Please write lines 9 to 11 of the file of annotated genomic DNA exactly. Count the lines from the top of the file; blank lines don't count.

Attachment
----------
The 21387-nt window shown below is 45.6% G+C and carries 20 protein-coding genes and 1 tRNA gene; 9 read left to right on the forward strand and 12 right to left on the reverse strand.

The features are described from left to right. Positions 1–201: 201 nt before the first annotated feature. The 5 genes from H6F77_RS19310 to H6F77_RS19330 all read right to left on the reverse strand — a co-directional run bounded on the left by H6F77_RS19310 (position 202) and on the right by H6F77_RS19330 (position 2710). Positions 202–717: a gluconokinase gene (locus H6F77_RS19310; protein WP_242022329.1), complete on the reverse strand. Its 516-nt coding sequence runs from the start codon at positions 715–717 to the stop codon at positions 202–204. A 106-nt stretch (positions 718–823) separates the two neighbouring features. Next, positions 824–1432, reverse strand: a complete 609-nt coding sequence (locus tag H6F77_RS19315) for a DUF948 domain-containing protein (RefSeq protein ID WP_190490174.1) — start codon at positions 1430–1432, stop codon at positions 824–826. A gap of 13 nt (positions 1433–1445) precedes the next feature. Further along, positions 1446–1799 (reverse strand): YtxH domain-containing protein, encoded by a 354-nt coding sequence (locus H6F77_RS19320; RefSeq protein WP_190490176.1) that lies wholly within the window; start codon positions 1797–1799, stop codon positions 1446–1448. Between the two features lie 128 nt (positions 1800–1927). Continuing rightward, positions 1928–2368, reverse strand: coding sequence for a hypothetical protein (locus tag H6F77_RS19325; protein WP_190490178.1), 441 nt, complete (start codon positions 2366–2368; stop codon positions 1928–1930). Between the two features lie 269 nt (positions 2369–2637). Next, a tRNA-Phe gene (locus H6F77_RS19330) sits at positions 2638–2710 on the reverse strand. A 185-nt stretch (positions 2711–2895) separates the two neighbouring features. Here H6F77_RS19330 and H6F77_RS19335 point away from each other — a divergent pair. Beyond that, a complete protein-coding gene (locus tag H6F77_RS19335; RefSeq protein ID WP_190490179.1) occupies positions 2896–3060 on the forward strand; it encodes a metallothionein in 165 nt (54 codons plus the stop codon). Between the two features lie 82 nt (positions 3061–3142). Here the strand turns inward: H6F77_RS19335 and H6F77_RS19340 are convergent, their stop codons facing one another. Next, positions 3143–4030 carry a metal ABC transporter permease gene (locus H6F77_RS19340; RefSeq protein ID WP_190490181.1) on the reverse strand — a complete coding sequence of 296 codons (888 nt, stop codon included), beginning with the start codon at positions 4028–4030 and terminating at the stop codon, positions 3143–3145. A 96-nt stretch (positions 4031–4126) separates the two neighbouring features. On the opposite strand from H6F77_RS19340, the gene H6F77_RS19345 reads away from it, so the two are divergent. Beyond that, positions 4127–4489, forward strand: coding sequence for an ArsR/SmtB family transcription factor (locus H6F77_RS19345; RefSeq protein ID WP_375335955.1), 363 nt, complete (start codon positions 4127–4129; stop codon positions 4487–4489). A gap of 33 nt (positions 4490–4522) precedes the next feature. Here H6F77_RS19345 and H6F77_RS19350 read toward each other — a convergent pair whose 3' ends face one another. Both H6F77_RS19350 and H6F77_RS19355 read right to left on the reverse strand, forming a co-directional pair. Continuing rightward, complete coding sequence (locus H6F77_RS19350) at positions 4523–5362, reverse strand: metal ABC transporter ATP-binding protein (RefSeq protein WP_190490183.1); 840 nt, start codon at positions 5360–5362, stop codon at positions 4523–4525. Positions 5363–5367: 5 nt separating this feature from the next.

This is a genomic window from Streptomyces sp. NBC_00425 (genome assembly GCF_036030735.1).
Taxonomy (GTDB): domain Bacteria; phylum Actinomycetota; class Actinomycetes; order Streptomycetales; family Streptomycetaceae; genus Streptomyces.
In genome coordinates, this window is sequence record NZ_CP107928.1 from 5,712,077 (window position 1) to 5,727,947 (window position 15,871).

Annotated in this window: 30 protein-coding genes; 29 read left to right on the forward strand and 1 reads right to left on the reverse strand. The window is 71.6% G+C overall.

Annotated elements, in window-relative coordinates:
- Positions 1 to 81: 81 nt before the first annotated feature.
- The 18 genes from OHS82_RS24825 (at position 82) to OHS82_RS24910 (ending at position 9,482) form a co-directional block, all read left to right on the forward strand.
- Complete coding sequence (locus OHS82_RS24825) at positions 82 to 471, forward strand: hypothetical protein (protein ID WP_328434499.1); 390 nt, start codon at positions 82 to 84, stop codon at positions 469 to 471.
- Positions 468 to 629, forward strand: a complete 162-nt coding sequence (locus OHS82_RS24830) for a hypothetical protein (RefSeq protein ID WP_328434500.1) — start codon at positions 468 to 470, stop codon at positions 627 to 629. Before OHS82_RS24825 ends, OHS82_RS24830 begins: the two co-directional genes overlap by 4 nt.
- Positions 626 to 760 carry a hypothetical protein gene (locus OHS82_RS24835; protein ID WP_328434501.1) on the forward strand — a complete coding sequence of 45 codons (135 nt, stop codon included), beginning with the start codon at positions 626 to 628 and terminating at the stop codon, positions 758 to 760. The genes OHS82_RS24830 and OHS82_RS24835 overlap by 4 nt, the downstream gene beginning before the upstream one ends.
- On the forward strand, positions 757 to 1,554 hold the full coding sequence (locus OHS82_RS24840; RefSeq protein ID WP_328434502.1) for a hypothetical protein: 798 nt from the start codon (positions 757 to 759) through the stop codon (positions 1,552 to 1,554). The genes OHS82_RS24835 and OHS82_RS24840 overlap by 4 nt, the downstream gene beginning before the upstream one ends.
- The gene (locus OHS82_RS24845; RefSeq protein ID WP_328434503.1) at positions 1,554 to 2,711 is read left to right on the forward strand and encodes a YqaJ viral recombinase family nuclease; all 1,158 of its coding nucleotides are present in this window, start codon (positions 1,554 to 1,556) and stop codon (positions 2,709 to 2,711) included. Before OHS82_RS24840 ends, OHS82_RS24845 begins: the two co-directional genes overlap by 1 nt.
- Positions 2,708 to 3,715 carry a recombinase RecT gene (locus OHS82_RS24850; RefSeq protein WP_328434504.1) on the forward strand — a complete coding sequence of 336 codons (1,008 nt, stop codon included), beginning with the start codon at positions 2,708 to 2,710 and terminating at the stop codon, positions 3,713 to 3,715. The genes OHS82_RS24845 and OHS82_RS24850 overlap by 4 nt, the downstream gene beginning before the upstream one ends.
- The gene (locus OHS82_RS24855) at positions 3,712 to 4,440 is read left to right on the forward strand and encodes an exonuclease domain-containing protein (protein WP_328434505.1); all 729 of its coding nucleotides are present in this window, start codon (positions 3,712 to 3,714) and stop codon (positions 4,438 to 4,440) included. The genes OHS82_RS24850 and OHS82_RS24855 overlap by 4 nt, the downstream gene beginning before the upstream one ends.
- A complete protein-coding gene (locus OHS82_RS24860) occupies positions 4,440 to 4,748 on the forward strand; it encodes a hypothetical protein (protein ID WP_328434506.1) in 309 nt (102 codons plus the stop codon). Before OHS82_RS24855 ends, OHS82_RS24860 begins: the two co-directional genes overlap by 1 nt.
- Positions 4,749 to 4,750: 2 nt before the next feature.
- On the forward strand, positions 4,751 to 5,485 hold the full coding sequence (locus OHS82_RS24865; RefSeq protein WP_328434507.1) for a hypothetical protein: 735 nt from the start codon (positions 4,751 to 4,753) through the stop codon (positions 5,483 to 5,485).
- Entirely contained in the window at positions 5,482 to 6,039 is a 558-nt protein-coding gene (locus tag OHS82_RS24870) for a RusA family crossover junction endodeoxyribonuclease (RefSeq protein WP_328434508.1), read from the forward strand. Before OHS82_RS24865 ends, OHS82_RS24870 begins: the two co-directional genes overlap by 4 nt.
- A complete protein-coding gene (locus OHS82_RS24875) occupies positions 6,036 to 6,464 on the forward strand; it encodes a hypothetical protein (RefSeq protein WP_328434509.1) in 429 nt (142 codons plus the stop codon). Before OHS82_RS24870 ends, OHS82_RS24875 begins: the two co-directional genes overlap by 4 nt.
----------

- The 18 genes from OHS82_RS24825 (at position 82) to OHS82_RS24910 (ending at position 9,482) form a co-directional block, all read left to right on the forward strand.
- Complete coding sequence (locus OHS82_RS24825) at positions 82 to 471, forward strand: hypothetical protein (protein ID WP_328434499.1); 390 nt, start codon at positions 82 to 84, stop codon at positions 469 to 471.
- Positions 468 to 629, forward strand: a complete 162-nt coding sequence (locus OHS82_RS24830) for a hypothetical protein (RefSeq protein ID WP_328434500.1) — start codon at positions 468 to 470, stop codon at positions 627 to 629. Before OHS82_RS24825 ends, OHS82_RS24830 begins: the two co-directional genes overlap by 4 nt.